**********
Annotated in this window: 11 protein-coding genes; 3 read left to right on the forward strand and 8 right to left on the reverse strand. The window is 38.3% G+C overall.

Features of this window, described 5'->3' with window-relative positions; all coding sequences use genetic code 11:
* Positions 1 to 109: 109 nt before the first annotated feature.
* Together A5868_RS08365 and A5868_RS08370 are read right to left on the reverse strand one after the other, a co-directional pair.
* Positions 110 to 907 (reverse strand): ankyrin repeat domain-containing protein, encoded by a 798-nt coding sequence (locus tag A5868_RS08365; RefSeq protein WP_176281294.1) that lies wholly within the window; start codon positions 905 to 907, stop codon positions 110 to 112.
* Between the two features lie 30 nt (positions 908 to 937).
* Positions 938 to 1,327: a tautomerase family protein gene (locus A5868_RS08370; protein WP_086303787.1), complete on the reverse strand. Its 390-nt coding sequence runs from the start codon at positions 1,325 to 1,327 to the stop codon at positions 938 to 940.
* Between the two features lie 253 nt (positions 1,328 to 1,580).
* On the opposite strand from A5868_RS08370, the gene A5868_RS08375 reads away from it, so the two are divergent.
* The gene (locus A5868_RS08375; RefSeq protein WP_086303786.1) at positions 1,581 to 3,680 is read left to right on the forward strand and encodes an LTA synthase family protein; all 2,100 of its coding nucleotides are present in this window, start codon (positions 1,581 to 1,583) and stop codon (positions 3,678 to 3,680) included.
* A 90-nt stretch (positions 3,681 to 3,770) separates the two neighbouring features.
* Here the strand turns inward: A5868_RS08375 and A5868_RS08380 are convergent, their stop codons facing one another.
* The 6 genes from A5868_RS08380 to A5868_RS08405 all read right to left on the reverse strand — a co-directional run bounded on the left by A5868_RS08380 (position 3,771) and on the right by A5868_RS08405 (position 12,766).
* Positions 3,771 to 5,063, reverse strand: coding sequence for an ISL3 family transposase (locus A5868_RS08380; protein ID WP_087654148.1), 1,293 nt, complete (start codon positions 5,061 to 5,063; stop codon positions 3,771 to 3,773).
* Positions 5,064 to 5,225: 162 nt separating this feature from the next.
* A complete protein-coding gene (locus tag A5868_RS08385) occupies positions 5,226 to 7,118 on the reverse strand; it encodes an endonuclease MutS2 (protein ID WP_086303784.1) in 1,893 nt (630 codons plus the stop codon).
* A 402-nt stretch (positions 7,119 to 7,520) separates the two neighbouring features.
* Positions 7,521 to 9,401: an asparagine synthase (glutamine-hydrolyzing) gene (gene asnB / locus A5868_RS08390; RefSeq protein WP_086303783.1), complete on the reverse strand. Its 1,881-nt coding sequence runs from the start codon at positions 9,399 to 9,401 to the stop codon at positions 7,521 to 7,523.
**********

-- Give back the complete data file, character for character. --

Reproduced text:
Annotated in this window: 11 protein-coding genes; 3 read left to right on the forward strand and 8 right to left on the reverse strand. The window is 38.3% G+C overall.

Features of this window, described 5'->3' with window-relative positions; all coding sequences use genetic code 11:
* Positions 1 to 109: 109 nt before the first annotated feature.
* Together A5868_RS08365 and A5868_RS08370 are read right to left on the reverse strand one after the other, a co-directional pair.
* Positions 110 to 907 (reverse strand): ankyrin repeat domain-containing protein, encoded by a 798-nt coding sequence (locus tag A5868_RS08365; RefSeq protein WP_176281294.1) that lies wholly within the window; start codon positions 905 to 907, stop codon positions 110 to 112.
* Between the two features lie 30 nt (positions 908 to 937).
* Positions 938 to 1,327: a tautomerase family protein gene (locus A5868_RS08370; protein WP_086303787.1), complete on the reverse strand. Its 390-nt coding sequence runs from the start codon at positions 1,325 to 1,327 to the stop codon at positions 938 to 940.
* Between the two features lie 253 nt (positions 1,328 to 1,580).
* On the opposite strand from A5868_RS08370, the gene A5868_RS08375 reads away from it, so the two are divergent.
* The gene (locus A5868_RS08375; RefSeq protein WP_086303786.1) at positions 1,581 to 3,680 is read left to right on the forward strand and encodes an LTA synthase family protein; all 2,100 of its coding nucleotides are present in this window, start codon (positions 1,581 to 1,583) and stop codon (positions 3,678 to 3,680) included.
* A 90-nt stretch (positions 3,681 to 3,770) separates the two neighbouring features.
* Here the strand turns inward: A5868_RS08375 and A5868_RS08380 are convergent, their stop codons facing one another.
* The 6 genes from A5868_RS08380 to A5868_RS08405 all read right to left on the reverse strand — a co-directional run bounded on the left by A5868_RS08380 (position 3,771) and on the right by A5868_RS08405 (position 12,766).
* Positions 3,771 to 5,063, reverse strand: coding sequence for an ISL3 family transposase (locus A5868_RS08380; protein ID WP_087654148.1), 1,293 nt, complete (start codon positions 5,061 to 5,063; stop codon positions 3,771 to 3,773).
* Positions 5,064 to 5,225: 162 nt separating this feature from the next.
* A complete protein-coding gene (locus tag A5868_RS08385) occupies positions 5,226 to 7,118 on the reverse strand; it encodes an endonuclease MutS2 (protein ID WP_086303784.1) in 1,893 nt (630 codons plus the stop codon).
* A 402-nt stretch (positions 7,119 to 7,520) separates the two neighbouring features.
* Positions 7,521 to 9,401: an asparagine synthase (glutamine-hydrolyzing) gene (gene asnB / locus A5868_RS08390; RefSeq protein WP_086303783.1), complete on the reverse strand. Its 1,881-nt coding sequence runs from the start codon at positions 9,399 to 9,401 to the stop codon at positions 7,521 to 7,523.